The efficiencies even included eliminating a requirement for ship captains to post lookouts on both sides of ships, a cut that would later prove crucial when the Fitzgerald's crew failed to see a fast-closing cargo ship until it was too late.

In an interview with ProPublica, Clark said these reforms were intended as experiments for a more streamlined and ready Navy and should have been regularly re-assessed.

"Only a nitwit of the highest order would continue down this path without seeing if it's working," he said.
Yeah, only a moron of the highest order would alter proven training methods so radically and expect it to work.

Plus, I suspect the caliber of sailors has changed over the years. Our society has changed.

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A legion of poorly trained junior officers aboard the ships were being promoted, Balisle warned, creating a generation of unprepared leaders.

Balisle's report, dated February 2010, was delivered to Mabus and to Congress.

"It appears the effort to derive efficiencies has overtaken our culture of effectiveness," Balisle said in the report. He then took aim at the "downward spiral" of the Navy's culture, in which a commitment to excellence had been badly eroded.

"From the most senior officers to the most junior petty officer, the culture reveals itself in personal attitudes ranging from resignation to frustration to toleration," he wrote. "While the severity of current culture climate may be debated, its decline cannot."

The report left Work, then the undersecretary of the Navy and Mabus' No. 2, shaken. He decided to act.

My generation wasn't as tough as my father's generation. The current generations are softer yet. It's not a thing to characterize as blame or denigration, it's just a result of our success as a society. We're nicer, more thoughtful, and more understanding and supportive of each other. We're just not tough warriors anymore.
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Old 02-16-2020, 09:43 PM   #12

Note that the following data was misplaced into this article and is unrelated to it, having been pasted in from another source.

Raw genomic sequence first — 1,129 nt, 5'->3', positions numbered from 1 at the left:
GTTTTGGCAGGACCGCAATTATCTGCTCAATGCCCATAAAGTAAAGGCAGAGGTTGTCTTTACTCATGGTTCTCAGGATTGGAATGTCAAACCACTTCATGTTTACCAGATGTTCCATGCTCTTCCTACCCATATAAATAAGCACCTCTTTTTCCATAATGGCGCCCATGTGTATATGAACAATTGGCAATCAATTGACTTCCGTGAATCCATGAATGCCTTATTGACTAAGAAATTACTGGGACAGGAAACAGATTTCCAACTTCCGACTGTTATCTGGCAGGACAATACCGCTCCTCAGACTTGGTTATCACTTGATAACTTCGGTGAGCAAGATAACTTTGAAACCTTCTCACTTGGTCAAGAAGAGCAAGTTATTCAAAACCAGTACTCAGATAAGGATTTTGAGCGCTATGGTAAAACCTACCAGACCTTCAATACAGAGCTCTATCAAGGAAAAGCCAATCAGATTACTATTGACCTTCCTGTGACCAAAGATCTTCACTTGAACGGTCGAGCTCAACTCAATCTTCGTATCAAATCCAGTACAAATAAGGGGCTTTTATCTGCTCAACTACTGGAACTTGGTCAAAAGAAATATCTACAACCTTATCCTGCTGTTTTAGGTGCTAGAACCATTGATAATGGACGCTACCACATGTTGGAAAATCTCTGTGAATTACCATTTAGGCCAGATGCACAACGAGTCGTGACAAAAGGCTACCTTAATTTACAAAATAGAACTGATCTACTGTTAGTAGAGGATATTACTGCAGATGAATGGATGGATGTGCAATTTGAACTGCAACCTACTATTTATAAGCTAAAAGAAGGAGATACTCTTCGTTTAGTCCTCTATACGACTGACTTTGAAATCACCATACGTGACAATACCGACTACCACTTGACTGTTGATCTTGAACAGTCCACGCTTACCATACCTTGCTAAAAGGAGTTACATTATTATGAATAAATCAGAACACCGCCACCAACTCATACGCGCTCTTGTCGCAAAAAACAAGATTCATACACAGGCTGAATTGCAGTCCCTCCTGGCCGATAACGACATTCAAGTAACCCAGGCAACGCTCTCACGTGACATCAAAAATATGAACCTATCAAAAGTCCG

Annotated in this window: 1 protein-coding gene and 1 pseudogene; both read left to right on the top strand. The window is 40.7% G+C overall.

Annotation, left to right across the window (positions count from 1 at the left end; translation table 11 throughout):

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Wow! I'm only a few pages in and this is some REAL journalism. Love the way it is presented as well. Thanks so much for bringing this article to our attention! Very fascinating read. Back to the article!
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Old 02-17-2020, 01:15 AM   #13
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Quote:
Originally Posted by Rufus Shinra View Post
Having ships more adapted to these "commitments" (to which I personally fail to see the interests, as there aren't such things as guided missile destroyers flying the Jolly Roger in the 21st century) would be more sensible. The vast majority of missions where the USN deploys a DDG could be done entirely by a FFG. Arleigh Burke crew: 300+, FREMM (European MultiMission Frigate): 130.


And, hell, for many, many missions, even a FREMM would be overkill, so the USN could still do what the politicians want from it while saving a lot of bodies, if it switched from a full DDG/CG format to a mixed FFG/DDG/CG one. I mean, imagine if the USN tried to win the Pacific War by acquiring nothing but heavy cruisers, battleships and aircraft carriers.

While I agree with you that many of those missions can be completed with FFGs the problem is that US needs to maintain dominance in naval theatres which means that they need all those DDGs and if anything I think that the decision to focus on them was a good one given limited USN resources post Cold War.